Also, it's not clear what sort of work you mean: If business functions are being left undone, then management needs to be making assignments for those jobs and following up to ensure that they are done. If it's "housekeeping" (e.g. cleaning the shared refrigerator and throwing out the rotten food that someone forgot), then perhaps a rotating schedule can be set up so that everyone takes a turn doing it, rather than letting it fall to the so-called "workplace martyr".

*This quote was part of the original question. The question has been edited and the quote removed.

5

I have managed people like this. You'll probably never root the behaviour out entirely but a few things that work are:

  • Schedule regular one-to-ones with people to talk about workload. It doesn't have to be weekly, could be monthly, but this is a useful way to keep tabs on behaviour. You can also set clear goals.
  • As much as you can, identify what these tasks are that are falling by the wayside, and either state clearly that they are not urgent, or assign them to someone.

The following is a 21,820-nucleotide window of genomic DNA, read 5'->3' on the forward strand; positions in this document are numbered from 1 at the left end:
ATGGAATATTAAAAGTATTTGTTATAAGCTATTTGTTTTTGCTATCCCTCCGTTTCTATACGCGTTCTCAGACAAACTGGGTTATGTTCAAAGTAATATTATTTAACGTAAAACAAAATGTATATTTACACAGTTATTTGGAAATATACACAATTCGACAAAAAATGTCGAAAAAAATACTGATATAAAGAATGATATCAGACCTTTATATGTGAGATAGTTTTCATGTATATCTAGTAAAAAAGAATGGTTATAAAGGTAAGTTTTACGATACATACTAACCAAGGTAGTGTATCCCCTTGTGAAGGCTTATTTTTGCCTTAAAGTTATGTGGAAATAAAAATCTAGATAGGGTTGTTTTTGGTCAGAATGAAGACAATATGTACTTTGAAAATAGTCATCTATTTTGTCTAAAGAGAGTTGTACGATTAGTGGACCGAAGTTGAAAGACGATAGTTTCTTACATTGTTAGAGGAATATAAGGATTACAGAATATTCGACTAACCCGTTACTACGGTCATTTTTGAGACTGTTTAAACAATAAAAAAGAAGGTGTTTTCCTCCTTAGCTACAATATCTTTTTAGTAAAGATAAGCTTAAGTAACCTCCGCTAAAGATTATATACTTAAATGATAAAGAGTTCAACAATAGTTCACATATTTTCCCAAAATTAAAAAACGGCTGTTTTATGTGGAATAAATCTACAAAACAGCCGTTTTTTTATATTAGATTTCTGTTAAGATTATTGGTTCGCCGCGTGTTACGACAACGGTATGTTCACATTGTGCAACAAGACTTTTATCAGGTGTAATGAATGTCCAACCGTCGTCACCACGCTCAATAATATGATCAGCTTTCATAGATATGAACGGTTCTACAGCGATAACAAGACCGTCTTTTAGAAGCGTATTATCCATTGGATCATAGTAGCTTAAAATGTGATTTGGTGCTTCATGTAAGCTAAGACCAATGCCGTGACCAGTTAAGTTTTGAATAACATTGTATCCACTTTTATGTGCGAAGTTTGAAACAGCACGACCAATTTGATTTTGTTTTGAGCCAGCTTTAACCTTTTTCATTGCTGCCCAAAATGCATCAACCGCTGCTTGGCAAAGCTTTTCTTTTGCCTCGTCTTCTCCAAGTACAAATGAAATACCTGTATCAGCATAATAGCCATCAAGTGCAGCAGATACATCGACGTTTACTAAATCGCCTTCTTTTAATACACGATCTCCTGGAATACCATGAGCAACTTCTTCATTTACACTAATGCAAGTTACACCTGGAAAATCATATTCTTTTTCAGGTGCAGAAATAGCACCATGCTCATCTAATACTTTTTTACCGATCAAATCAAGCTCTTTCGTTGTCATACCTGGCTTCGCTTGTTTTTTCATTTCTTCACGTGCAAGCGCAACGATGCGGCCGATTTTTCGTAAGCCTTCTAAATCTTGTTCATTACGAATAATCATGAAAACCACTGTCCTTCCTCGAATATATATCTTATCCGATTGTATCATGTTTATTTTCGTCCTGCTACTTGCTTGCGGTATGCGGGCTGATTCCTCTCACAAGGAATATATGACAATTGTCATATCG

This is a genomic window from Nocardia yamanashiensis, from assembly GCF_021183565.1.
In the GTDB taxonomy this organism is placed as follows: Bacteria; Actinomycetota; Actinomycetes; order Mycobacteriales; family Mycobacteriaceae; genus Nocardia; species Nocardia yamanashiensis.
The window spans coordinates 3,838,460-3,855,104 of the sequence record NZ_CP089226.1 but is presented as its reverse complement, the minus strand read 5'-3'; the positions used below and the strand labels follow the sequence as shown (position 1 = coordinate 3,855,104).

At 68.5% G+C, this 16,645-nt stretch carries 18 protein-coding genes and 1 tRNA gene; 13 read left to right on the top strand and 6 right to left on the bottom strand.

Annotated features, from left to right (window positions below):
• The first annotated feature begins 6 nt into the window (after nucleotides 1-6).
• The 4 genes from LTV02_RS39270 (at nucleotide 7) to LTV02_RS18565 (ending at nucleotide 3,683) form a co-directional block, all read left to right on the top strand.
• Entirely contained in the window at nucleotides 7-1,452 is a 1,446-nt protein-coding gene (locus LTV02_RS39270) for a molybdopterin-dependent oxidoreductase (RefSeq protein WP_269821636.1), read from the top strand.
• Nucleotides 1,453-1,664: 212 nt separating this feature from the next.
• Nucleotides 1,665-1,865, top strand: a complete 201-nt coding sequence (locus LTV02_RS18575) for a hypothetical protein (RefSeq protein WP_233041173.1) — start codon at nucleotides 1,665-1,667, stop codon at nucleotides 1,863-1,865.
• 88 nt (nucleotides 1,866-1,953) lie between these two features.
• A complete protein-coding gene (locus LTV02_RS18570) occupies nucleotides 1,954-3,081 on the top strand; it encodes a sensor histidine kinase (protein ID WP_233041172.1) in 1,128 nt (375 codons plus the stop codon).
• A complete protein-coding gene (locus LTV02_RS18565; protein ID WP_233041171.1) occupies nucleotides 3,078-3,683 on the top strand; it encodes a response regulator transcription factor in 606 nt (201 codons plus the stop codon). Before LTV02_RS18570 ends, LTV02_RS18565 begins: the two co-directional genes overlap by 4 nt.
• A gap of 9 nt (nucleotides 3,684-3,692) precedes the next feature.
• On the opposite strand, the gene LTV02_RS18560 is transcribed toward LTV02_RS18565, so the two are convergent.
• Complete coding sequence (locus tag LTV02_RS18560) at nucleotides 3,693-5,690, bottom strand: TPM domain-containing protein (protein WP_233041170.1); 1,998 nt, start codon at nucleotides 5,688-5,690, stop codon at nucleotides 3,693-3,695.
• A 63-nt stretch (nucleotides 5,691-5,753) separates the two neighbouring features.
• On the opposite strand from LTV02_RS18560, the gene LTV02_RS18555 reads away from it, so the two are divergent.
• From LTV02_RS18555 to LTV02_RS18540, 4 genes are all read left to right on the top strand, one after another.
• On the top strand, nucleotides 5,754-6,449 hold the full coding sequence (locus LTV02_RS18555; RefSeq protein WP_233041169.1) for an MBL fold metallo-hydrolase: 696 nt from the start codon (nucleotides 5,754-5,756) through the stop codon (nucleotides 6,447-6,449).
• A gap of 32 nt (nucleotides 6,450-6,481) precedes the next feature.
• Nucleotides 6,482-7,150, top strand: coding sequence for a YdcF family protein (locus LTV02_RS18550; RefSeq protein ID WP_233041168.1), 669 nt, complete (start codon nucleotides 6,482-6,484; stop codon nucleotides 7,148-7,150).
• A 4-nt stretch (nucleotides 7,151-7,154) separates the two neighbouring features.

• When you find that someone is engaging in this martyr-like behaviour, don't say anything like "oh, you shouldn't have!" which they'll take as a compliment. Say clearly something like "I wish you hadn't done that." Make your disapproval known. (In private. Don't embarrass anyone!)

It's really important that, even if the martyrs carry on being martyrs, it's clear to all that they're doing it to themselves. You don't want others, who are not inclined to be martyrs, to interpret this as being the norm.

  • Good points. There is a bit of tension here between not embarrassing the employee, and yet needing to make it clear to everyone else that this is not the norm. It's a fine line to walk. – user45590 Jun 10 '16 at 7:21
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I would think a daily status / standup type meeting should help sort this out. Since everyone is reporting what they've done / what they plan to do for the day, you should quickly find out if they have taken on work they aren't supposed to.

If they didn't get done what they said they would yesterday, then they'll have to say that it was because they were doing this other work. (Unless they have a reason to actively hide it from you.)

If they complain that they are too busy, they will have to tell you what is keeping them busy, at which point you'll have the chance to correctly prioritise it and fit it into someone's work schedule.

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If you don't want people to drive themselves past reasonable levels, set reasonablbe expectations, and make clear that they can get a good performance review without having to kill themselves.